Herewith a continuing account of the adventures in England in 2017, written on the spot with scant reworking. The events depicted took place two weeks ago.
There is a peril affecting this sceptered isle, and it had best be confronted forthrightly without sentiment. The newspaper is here to sort you out and put things in perspective.
One of the things I love about England is the newspapers - they sit on the table in the hotel lobby stacked high, thick as winter blankets, stuffed with things to read and think about. It’s possible that one of the reasons people buy them is the wealth of content. I know it sounds absurd but it’s possible.
Uber to Liverpool station, where we hung around for a while.
In the line to buy the ticket I told Daughter I should place my order in a cliched English voice. COR GUVNOR. Apparently I said it too loudly because she looked as though she wished the world would open up and consume her; I thought I was speaking softly. As it happened the clerk was Polish, like 80% of all the service personnel here. Can’t quite get used to everyone in England who’s pulling coffee or selling you something has an Eastern European accent.
Except for the spotty lad at the information booth who agreed with everything I said about the train for Darsham actually being posted as Norwich. Yes, yes. and we change at Ipswitch for Darsham? Yes. yes. And badgers are a threat that must be culled? Yes, yes. I assume he was with the railroad; could have just put on a vest he made at home and hung around the station because he’s really, really into trains.
Bought some things to eat at a store, including a tin of Smints. Daughter wanted to do the check-out. The machine didn’t recognize the Smints. It shut down and began to reboot. She went to another machine; it, too, was similarly flummoxed by the Smints, and now there’s a LINE and she says she’s the STUPID AMERICAINE who cannot figure out the ways of this island.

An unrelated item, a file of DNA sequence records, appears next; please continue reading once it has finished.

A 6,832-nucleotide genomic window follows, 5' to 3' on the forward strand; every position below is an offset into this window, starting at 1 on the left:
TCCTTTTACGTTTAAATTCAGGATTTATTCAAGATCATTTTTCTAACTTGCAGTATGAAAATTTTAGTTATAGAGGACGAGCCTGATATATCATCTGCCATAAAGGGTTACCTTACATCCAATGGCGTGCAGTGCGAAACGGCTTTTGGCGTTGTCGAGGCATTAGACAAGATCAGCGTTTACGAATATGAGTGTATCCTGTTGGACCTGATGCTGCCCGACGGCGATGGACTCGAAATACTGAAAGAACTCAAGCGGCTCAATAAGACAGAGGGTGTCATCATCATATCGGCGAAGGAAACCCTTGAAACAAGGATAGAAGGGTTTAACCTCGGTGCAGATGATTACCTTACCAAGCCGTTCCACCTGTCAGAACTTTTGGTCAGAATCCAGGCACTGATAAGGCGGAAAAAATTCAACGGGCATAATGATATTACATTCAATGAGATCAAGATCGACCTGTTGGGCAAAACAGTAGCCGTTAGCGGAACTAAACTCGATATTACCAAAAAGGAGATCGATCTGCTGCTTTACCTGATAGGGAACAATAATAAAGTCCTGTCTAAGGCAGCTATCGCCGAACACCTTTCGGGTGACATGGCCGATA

“They wouldn’t say Americaine like the French.”
“No but they would think it.”
Perhaps so. Perhaps in every culture when they silently curse the Americans, they do so in French.
A war memorial:
Neutral observers? Seems an odd choice of words.
Charles Algernon Fryatt (2 December 1872 – 27 July 1916) was a British mariner who was executed by the Germans for attempting to ram a U-boat in 1915. When his ship, the SS Brussels, was captured off the Netherlands in 1916, he was court-martialled and sentenced to death although he was a civilian non-combatant. International outrage followed his execution near Bruges, Belgium. In 1919, his body was reburied with full honours in the United Kingdom.
The train was called, and I lost the bet.
Rumbled into the countryside. We had to do the Ipswitch Switch, which means you leave the train, take the lift up to a bridge, cross over, bump your suitcase down the stairs because you haven’t time to wait for the lift because the train you’re going to take is already there, waiting. At least you hope it is. But it was. They’d held the train for the London train, which was ten minutes late. No one seemed particularly aggravated by it, and we got underway a few minutes after piling on. Another half-hour or so to Darsham, and there was Astrid, full of joy and consolation. (The Scout story having traveled to the ends of England.)
Back in Walberswick, delighted beyond measure.
There’s no place like Walbers. Correction: I’m sure the world abounds with places like this; it has to. That’s what makes this globe so remarkable, and makes the idea of other civilizations on other planets so tantalizing. Surely they’d have an analogue - an outpost on the edge of an island, removed but attached, representative but different, its culture specific to the region but familiar to someone from another continent.
Off to the Bell before we went to the Anchor.
The beer is incredible, but I knew that. It comes from the Adnan’s brewery across the narrow river, so it’s as fresh as possible. The bartender at the Anchor is my friend’s son, so I just told him to pour what he thought I should have in half-pint increments. People kept coming by to sit at the table and chat - half of them had dogs in tow. When we left we walked home under the bright crowded sky you only get when there aren’t any lights on anywhere. The big dipper, close and bright as a billboard.